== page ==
Malcolm Harkins, CISO of Intel was quick to embrace BYOD as a means to cut costs and improve employee productivity. His advice to leaders struggling with the trend: "Don't shy away from the risk issues."
The bring-your-own-device trend is increasing, but work-place policies are not. ISACA's Ken Vander Wal says low employee awareness and the absence of any BYOD policy are to blame. So what can organizations do to fill their security gaps?
A wave of security breaches serves as a catalyst for all types of organizations to assess the need for cyber insurance. Here's the story of one institution that saw the threat and took out a $10 million policy.
Unfortunately, says Ken Vander Wal, most organizations have done little to address security in their policies and procedures regarding BYOD, which is changing the ways companies address user behavior and risk.
Bank of America's Keith Gordon says securing the mobile channel is much like securing any other banking channel: Controlling risks requires layers of security and controls. But educating customers plays a key security function, too.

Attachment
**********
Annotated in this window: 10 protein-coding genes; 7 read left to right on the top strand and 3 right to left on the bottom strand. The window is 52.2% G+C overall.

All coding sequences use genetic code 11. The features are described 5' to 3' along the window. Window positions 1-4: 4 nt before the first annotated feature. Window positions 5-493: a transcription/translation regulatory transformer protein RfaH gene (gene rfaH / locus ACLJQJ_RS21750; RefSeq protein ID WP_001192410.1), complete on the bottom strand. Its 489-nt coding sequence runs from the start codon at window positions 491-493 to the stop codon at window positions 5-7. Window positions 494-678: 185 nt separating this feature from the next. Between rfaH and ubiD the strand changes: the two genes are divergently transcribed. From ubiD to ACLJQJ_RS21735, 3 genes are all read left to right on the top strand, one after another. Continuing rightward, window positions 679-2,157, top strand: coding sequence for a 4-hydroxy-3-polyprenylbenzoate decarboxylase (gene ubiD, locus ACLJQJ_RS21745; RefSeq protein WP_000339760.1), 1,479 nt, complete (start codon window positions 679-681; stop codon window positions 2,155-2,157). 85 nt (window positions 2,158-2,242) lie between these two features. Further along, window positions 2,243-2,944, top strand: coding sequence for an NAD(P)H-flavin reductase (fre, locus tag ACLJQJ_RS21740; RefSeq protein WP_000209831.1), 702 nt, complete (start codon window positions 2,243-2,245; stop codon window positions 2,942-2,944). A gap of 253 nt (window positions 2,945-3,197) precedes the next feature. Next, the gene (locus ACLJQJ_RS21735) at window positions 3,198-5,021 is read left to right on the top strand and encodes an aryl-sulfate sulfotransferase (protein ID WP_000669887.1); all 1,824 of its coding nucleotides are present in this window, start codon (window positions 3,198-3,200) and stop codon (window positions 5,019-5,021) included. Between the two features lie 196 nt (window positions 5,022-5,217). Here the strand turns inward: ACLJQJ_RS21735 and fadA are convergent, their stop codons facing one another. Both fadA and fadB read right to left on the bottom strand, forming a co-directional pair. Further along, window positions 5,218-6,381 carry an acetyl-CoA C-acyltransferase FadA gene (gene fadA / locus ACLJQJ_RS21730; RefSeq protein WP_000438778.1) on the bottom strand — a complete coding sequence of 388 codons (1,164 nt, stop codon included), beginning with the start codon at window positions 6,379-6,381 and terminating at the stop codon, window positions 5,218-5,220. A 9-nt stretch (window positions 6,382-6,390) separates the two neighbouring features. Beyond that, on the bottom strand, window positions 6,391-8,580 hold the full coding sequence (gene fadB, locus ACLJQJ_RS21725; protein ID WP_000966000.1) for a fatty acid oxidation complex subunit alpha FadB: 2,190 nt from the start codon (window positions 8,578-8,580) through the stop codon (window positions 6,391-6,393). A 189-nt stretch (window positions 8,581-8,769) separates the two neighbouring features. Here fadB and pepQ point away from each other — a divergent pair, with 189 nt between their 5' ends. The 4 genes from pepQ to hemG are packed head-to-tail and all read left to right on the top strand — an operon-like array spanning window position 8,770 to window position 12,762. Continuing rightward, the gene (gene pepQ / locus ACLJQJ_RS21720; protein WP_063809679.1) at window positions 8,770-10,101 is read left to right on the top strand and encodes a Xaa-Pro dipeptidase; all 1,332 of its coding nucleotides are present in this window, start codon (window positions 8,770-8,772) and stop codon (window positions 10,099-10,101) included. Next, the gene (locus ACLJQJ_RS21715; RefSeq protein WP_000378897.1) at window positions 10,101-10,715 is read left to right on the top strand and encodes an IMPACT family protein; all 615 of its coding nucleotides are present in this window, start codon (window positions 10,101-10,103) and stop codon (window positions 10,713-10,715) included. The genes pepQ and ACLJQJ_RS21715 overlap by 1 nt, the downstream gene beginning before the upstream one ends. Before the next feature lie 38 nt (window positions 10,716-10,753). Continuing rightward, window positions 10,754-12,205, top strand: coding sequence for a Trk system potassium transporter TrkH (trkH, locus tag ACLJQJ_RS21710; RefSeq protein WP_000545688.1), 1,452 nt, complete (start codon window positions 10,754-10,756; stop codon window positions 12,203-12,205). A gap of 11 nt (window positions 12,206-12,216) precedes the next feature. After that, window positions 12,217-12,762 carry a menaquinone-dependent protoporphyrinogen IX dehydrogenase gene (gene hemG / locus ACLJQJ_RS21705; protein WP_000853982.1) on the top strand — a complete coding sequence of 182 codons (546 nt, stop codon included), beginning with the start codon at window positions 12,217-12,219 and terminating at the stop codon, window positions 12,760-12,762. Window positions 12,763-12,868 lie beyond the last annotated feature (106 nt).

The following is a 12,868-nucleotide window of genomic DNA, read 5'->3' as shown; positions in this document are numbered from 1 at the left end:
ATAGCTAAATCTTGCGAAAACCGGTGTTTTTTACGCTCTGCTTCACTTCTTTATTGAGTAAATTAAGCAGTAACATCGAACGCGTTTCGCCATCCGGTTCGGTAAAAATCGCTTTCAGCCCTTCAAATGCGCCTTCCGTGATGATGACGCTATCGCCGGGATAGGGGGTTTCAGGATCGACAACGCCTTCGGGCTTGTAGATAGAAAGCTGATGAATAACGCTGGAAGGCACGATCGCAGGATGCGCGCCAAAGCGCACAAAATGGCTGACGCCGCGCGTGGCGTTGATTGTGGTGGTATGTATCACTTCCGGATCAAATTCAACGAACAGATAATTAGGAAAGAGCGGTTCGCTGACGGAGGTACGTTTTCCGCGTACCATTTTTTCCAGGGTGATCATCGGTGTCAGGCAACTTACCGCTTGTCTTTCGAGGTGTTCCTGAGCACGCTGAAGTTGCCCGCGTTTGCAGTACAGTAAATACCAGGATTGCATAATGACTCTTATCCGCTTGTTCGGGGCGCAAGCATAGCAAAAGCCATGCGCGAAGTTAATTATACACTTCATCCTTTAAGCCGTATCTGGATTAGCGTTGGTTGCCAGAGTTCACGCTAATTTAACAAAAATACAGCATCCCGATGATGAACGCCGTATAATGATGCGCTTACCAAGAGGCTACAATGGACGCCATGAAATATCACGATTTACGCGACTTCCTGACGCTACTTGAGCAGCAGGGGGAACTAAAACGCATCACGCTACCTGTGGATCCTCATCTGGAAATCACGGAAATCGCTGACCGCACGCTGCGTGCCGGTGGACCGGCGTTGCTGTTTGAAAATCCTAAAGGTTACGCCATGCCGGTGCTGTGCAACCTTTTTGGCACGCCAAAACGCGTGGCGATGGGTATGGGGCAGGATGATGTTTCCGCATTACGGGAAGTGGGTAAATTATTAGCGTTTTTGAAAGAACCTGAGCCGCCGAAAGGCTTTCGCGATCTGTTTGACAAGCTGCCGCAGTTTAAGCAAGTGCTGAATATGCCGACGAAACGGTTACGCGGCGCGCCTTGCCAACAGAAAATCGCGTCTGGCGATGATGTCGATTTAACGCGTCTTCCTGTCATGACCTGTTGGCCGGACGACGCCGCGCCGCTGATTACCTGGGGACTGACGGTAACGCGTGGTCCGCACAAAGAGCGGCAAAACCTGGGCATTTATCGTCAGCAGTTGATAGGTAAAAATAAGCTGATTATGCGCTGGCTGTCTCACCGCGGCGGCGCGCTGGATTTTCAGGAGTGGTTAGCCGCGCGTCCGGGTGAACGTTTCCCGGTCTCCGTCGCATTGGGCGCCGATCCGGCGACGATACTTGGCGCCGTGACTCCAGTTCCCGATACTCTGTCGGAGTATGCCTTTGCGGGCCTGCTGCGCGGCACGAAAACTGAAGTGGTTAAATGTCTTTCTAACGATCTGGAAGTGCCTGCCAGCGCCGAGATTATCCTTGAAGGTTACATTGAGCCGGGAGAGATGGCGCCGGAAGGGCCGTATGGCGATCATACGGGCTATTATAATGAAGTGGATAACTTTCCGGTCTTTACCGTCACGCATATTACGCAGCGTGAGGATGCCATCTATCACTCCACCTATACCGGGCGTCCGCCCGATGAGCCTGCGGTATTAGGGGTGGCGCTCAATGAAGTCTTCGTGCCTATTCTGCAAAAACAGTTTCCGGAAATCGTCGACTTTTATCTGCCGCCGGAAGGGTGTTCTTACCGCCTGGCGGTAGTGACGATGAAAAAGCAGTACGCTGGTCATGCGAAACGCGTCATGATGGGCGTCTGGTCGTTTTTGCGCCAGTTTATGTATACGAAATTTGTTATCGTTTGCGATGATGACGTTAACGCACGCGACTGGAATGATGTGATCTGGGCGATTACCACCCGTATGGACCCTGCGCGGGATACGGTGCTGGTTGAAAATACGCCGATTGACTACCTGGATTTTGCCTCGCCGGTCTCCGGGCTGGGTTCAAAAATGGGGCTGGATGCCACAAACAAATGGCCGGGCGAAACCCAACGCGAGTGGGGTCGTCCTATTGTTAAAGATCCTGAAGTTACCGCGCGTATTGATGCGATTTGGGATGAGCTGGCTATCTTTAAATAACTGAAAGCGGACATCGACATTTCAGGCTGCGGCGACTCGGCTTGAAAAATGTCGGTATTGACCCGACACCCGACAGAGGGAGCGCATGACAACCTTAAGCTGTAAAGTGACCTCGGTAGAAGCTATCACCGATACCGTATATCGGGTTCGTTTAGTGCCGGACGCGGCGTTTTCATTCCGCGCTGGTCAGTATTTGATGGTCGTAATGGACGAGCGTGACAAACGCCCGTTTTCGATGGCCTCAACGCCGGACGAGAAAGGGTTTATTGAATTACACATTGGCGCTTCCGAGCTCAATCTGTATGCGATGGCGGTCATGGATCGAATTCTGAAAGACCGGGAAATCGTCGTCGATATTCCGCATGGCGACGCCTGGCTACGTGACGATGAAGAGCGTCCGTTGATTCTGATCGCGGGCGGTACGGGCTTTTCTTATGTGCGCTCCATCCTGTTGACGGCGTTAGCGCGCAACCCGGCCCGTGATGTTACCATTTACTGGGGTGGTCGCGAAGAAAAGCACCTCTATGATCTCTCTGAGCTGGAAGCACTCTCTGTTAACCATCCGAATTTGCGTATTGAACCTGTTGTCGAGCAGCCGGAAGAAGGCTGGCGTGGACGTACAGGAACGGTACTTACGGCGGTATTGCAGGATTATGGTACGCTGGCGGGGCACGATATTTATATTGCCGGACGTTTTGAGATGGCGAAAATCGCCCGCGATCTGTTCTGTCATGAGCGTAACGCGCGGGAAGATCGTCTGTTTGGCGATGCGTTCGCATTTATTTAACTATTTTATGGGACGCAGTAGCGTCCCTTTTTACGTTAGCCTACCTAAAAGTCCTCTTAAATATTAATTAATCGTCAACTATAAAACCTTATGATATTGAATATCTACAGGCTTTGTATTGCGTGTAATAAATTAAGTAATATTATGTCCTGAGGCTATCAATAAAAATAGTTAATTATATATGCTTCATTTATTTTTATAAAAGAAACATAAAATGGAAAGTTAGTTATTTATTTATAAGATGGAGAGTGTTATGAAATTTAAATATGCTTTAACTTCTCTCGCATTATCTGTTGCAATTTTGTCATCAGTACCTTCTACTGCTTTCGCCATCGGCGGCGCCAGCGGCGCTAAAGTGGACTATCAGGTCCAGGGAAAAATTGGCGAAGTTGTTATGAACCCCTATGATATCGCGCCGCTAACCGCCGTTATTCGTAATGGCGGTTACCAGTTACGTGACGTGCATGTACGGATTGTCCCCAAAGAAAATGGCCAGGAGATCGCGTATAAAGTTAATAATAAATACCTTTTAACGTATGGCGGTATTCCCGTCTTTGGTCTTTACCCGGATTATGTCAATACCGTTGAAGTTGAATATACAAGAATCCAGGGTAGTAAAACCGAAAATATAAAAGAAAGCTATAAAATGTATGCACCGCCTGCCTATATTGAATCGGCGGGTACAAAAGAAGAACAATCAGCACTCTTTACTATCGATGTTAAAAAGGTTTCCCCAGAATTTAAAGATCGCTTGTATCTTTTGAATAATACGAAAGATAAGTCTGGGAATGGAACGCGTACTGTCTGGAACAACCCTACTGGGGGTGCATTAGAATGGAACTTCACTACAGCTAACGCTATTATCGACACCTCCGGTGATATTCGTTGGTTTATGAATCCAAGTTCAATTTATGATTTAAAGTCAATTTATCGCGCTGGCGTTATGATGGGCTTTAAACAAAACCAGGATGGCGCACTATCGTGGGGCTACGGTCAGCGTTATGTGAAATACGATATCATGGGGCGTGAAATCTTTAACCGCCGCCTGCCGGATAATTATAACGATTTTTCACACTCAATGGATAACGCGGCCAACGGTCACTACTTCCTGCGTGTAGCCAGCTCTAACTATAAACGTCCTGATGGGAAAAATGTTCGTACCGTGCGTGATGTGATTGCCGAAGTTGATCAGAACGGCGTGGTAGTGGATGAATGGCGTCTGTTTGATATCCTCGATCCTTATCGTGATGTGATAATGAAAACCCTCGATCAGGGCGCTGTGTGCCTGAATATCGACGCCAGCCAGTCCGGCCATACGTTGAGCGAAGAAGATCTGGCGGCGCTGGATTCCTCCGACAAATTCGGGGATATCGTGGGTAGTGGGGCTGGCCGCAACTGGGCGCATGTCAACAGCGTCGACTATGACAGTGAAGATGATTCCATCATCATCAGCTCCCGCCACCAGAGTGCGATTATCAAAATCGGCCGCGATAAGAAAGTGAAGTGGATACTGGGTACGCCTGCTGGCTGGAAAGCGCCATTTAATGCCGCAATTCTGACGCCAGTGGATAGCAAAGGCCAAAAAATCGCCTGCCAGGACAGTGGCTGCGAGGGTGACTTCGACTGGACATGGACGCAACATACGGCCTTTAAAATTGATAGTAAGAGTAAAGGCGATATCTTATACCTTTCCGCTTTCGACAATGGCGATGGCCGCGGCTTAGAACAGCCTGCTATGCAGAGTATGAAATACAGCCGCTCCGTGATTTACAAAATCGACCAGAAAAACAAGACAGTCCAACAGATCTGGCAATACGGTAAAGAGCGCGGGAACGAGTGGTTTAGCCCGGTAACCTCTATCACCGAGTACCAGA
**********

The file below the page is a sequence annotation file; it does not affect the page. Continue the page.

Improving regulatory compliance efforts is the No. 1 information security priority for healthcare organizations in the year ahead. That's a key finding of the inaugural Healthcare Information Security Today survey.
Facial recognition, arguably, is the technology that most threatens individual privacy online, and that's on the mind of Senate Commerce Committee Chairman Jay Rockefeller, who has asked the FTC to report on its growing use.
While the debate over privacy swirls, the actual voice of the consumer is rarely heard. Until now. And what the consumers have to say in new research about privacy notices and data usage may surprise you.
Many institutions - in and out of government - would hire more IT security professionals if they could be found. According to our analysis of BLS data, there's virtually no unemployment among IT security pros, creating a dearth of IT security specialists.